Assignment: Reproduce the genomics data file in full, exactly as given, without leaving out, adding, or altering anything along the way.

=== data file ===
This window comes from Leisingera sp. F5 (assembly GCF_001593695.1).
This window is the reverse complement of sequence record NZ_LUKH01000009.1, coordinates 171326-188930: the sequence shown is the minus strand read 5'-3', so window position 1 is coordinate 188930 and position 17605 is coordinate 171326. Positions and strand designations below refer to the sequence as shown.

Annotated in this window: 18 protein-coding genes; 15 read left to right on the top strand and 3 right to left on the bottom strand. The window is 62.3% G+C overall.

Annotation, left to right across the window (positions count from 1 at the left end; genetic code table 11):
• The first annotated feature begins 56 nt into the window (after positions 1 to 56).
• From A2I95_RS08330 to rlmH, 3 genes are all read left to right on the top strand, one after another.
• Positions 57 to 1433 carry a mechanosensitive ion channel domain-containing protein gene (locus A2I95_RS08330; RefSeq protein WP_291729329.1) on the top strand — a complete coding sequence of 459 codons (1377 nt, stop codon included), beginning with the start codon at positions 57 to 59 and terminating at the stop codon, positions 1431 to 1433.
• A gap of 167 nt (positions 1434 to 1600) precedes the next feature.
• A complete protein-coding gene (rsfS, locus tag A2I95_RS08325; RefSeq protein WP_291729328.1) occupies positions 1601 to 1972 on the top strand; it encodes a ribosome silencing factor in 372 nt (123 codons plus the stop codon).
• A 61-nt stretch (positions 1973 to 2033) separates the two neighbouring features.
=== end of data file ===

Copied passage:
This window comes from Leisingera sp. F5 (assembly GCF_001593695.1).
This window is the reverse complement of sequence record NZ_LUKH01000009.1, coordinates 171326-188930: the sequence shown is the minus strand read 5'-3', so window position 1 is coordinate 188930 and position 17605 is coordinate 171326. Positions and strand designations below refer to the sequence as shown.

Annotated in this window: 18 protein-coding genes; 15 read left to right on the top strand and 3 right to left on the bottom strand. The window is 62.3% G+C overall.

Annotation, left to right across the window (positions count from 1 at the left end; genetic code table 11):
• The first annotated feature begins 56 nt into the window (after positions 1 to 56).
• From A2I95_RS08330 to rlmH, 3 genes are all read left to right on the top strand, one after another.
• Positions 57 to 1433 carry a mechanosensitive ion channel domain-containing protein gene (locus A2I95_RS08330; RefSeq protein WP_291729329.1) on the top strand — a complete coding sequence of 459 codons (1377 nt, stop codon included), beginning with the start codon at positions 57 to 59 and terminating at the stop codon, positions 1431 to 1433.
• A gap of 167 nt (positions 1434 to 1600) precedes the next feature.
• A complete protein-coding gene (rsfS, locus tag A2I95_RS08325; RefSeq protein WP_291729328.1) occupies positions 1601 to 1972 on the top strand; it encodes a ribosome silencing factor in 372 nt (123 codons plus the stop codon).
• A 61-nt stretch (positions 1973 to 2033) separates the two neighbouring features.